Attorney Syd Saloman of Melick & Porter – part of Themis Advocates Group – has successfully defended a Rhode Island real estate agency in summary judgment. The client was accused of violating an oral contract between the agency and a real estate buyer, leading to a professional liability claim. By arguing for the Statute of Frauds in contract cases, Attorney Saloman was able to close the case in his client’s favor without needing to take it to costly litigation.
Details of the Professional Liability Summary Judgment Case
Attorney Saloman’s clients were a real estate agency and brokers who acted as listing agents for a party that was selling a condominium. Two potential buyers, each represented by their own real estate agents, came forth with purchase offers at essentially the same time. A bidding war began between the two interested buyers.
The seller eventually accepted a promising offer from one party – called party A for simplicity. Party B felt jilted and claimed that there had been an oral agreement to purchase the condominium before it was officially sold to party A. In a wide-sweeping move, party A attempted to sue practically everyone else involved in the real estate transaction.
Party A’s lawsuit targeted the following as defendants:
- Seller’s real estate agent
- Buyer’s real estate agent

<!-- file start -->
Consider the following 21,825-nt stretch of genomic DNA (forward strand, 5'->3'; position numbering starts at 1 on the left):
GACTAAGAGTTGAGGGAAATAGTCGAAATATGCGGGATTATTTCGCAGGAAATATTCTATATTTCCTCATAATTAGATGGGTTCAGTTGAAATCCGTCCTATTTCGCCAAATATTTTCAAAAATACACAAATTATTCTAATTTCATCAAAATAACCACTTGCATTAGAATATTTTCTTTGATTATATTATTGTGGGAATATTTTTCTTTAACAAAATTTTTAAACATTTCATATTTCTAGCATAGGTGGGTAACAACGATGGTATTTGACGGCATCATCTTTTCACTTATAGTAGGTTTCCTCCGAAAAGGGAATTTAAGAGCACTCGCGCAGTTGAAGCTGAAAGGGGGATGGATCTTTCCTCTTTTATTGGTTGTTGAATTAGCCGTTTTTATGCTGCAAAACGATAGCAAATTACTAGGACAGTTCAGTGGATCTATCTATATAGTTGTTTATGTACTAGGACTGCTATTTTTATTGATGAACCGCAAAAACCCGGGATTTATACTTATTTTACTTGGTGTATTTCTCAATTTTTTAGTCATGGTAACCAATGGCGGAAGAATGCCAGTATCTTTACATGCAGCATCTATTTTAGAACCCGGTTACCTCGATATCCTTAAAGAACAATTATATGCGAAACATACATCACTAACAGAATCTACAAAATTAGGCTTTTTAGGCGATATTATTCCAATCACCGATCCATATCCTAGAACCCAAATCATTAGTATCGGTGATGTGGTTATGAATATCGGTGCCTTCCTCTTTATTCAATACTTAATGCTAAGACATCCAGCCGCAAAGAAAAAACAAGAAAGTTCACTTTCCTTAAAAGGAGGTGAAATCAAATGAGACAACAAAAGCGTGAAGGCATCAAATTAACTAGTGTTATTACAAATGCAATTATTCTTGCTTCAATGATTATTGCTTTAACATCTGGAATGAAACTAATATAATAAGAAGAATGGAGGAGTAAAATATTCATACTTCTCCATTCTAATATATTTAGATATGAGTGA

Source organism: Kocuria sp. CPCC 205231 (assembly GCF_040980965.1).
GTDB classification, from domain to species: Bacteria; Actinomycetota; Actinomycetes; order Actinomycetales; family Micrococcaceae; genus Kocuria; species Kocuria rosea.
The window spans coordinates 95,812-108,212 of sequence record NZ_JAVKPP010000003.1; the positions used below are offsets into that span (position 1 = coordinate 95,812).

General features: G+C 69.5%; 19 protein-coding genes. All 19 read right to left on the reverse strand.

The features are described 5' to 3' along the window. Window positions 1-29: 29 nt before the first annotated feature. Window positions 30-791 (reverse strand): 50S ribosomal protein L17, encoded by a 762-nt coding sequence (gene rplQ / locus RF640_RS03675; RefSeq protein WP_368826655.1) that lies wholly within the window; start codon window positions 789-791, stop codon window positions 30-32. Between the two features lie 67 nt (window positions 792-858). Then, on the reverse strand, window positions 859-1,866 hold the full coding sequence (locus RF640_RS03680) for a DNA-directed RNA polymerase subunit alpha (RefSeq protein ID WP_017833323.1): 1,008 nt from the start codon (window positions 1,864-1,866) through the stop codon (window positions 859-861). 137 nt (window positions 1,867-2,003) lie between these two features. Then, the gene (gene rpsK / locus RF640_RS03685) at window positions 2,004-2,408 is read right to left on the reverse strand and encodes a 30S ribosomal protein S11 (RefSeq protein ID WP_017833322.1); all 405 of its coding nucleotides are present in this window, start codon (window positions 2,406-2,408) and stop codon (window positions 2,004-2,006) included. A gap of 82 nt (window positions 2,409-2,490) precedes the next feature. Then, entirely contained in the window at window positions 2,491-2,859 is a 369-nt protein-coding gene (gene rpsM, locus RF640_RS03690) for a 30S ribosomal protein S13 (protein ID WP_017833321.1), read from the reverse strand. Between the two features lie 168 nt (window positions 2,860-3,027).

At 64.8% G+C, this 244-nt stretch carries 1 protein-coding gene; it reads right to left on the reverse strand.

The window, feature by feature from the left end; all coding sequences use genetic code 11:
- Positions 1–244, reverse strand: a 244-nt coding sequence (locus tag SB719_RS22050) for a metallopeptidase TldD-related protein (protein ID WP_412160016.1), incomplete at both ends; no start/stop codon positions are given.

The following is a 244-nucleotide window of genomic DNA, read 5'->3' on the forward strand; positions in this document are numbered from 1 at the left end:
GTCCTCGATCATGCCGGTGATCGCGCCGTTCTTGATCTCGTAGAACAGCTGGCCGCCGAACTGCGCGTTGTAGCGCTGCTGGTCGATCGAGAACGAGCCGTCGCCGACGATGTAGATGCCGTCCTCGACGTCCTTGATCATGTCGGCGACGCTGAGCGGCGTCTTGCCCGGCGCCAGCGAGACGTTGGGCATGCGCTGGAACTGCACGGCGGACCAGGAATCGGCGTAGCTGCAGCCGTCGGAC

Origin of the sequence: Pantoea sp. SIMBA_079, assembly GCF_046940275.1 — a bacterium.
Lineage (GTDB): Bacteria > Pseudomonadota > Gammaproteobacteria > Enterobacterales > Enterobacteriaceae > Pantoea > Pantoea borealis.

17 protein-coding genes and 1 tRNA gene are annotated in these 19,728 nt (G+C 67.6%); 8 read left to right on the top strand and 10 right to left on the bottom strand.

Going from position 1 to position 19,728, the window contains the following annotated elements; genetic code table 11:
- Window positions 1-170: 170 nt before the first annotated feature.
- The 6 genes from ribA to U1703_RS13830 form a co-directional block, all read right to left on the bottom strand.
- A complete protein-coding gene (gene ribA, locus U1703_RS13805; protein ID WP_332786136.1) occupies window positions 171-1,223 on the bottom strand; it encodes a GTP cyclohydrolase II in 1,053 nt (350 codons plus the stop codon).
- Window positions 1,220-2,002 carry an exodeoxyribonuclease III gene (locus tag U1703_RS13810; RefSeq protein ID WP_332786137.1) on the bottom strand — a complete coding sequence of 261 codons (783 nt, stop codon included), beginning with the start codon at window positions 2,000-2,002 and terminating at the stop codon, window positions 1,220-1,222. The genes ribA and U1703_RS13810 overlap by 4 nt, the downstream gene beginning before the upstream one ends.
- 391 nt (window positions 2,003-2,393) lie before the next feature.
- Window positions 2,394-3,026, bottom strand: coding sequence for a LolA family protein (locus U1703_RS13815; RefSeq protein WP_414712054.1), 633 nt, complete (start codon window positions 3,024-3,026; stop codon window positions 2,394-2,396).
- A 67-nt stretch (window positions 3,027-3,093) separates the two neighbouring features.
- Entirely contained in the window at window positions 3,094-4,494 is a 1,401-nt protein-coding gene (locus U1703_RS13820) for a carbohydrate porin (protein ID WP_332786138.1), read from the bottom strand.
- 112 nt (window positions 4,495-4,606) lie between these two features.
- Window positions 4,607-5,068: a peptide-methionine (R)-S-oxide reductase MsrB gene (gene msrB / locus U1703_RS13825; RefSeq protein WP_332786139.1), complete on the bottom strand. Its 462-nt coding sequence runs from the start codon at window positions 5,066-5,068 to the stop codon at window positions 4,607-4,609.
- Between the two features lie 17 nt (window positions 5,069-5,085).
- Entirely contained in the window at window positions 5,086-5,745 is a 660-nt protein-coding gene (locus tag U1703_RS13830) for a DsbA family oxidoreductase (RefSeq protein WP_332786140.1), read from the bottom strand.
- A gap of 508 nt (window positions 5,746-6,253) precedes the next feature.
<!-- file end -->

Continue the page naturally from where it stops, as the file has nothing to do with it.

Recognizing the unofficial nature of an oral contract, Attorney Saloman moved for summary judgment, arguing that the Statute of Frauds protected all of his clients from any professional liability argued by the plaintiff. The Statute of Frauds is a cornerstone legal rule in contract law that essentially states certain legal agreements must be put into writing to be valid and actionable, including real estate transaction agreements. Given that there was never a written agreement between party B and any other party to purchase the condominium, the Statute of Frauds quickly took the plaintiff’s argument out from under their case.
The summary judgment was passed in favor of Attorney Saloman’s client. The court made a note that upholding the Statute of Frauds was not only necessary for a fair conclusion of the current case but also to prevent countless future lawsuits from being filed based on nothing other than an alleged oral agreement between a buyer and a real estate seller.
Interested in seeing if the attorneys of Melick & Portner or another law firm belonging to Themis Advocates Group can help you with a complex case or lawsuit? We are a legal network comprised of more than 26 law firms across more than 45 States and U.S. territories. Contact us today to find a Themis Advocates Group member nearest you.